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Mars: February 2021



A Southwest Research Institute® (SwRI®) scientist examined 11 Mars years of image data to understand the seasonal processes that create linear gullies on the slopes of the megadune in the Russell crater on Mars.


New video from NASA's Mars 2020 Perseverance rover chronicles major milestones during the final minutes of its entry, descent, and landing (EDL) on the Red Planet on Feb. 18 as the spacecraft plummeted, parachuted, and rocketed toward the surface of Mars. A microphone on the rover also has provided the first audio recording of sounds from Mars.


Less than a day after NASA's Mars 2020 Perseverance rover successfully landed on the surface of Mars, engineers and scientists at the agency's Jet Propulsion Laboratory in Southern California were hard at work, awaiting the next transmissions from Perseverance.


The largest, most advanced rover NASA has sent to another world touched down on Mars Thursday, after a 203-day journey traversing 293 million miles (472 million kilometers).


On 18 February 2021, NASA's Perseverance rover is expected to arrive at Jezero impact crater, the site of a former lake on Mars. The High Resolution Stereo Camera on ESA's Mars Express has provided important context for the landing site and its surrounds.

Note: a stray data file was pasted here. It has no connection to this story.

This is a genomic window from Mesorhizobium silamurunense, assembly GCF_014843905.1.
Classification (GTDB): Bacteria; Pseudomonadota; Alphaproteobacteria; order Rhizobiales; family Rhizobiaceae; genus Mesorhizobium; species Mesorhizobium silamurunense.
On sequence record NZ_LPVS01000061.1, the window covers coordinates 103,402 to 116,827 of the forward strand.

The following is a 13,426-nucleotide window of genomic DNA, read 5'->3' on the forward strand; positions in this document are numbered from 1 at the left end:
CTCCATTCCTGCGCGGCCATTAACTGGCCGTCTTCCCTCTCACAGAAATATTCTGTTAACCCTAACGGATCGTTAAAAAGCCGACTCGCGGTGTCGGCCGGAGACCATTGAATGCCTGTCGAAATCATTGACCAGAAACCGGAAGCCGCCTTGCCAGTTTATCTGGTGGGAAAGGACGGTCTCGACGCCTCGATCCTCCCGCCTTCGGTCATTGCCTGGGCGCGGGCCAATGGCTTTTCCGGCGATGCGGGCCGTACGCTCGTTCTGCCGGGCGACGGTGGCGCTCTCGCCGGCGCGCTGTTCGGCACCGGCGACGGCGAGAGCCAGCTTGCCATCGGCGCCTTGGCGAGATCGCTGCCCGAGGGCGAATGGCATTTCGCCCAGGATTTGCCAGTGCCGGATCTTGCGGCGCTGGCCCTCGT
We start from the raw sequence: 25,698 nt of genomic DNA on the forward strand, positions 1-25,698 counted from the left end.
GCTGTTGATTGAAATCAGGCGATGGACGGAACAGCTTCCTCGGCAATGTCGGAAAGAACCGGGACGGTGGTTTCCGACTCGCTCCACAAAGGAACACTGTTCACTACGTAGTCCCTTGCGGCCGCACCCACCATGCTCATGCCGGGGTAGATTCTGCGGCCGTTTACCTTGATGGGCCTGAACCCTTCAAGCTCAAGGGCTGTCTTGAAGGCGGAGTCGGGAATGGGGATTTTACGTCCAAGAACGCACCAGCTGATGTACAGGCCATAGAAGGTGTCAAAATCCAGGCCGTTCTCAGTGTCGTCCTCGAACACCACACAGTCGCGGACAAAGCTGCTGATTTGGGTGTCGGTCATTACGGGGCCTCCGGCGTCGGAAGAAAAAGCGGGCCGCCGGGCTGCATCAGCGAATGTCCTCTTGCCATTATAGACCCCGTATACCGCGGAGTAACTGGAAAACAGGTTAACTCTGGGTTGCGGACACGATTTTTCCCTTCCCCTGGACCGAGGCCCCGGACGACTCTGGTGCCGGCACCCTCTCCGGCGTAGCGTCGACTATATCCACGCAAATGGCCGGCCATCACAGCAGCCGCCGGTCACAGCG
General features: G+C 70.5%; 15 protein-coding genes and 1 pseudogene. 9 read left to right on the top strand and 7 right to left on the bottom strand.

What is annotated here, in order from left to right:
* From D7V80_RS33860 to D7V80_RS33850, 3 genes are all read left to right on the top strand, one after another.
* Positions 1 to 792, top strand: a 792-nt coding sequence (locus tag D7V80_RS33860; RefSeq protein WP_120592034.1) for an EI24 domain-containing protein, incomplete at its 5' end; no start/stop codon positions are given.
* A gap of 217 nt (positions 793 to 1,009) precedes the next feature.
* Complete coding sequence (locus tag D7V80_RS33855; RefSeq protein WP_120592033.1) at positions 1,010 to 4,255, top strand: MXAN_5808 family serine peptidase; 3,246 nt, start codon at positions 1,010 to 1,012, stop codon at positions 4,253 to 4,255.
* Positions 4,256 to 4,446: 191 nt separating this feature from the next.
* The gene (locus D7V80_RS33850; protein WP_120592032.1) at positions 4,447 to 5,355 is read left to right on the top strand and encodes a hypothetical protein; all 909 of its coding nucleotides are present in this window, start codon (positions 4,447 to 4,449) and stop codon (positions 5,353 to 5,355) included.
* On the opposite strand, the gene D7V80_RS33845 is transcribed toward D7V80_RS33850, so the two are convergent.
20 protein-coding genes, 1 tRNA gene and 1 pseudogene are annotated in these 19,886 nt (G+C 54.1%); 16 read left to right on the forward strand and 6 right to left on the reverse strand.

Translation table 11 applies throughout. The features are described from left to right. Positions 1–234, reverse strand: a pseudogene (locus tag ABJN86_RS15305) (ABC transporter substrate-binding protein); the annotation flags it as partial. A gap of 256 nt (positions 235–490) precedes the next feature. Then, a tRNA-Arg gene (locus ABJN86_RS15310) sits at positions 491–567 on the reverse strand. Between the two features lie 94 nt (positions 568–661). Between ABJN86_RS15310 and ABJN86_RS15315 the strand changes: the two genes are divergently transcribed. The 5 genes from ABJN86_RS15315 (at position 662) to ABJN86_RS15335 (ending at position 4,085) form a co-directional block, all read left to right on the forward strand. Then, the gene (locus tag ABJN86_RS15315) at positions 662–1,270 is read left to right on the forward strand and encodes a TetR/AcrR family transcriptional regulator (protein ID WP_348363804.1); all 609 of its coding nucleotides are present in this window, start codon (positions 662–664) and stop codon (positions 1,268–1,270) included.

NASA, in collaboration with other leading space agencies, aims to send its first human missions to Mars in the early 2030s, while companies like SpaceX may do so even earlier.


A Southwest Research Institute scientist has updated Mars chronology models to find that terrains shaped by ancient water activity on the planet's surface may be hundreds of millions of years older than previously thought.


After a nearly seven-month journey to Mars, NASA's Perseverance rover is slated to land at the Red Planet's Jezero Crater Feb. 18, 2021, a rugged expanse chosen for its scientific research and sample collection possibilities.


Areas featuring subsurface frozen water ice that could benefit future human explorers have been identified in the northern mid-latitudes of Mars, a new paper led by Planetary Science Institute Senior Scientist Gareth A. Morgan says.


So you want to build a Mars base. Where to start?


A team of researchers led by SETI Institute Senior Research Scientist Janice Bishop, a member of the SETI Institute NASA Astrobiology Institute (NAI) team, has come up with a theory about what is causing landslides on the surface of Mars.


The Martian moon Phobos orbits through a stream of charged atoms and molecules that flow off the Red Planet's atmosphere, new research shows.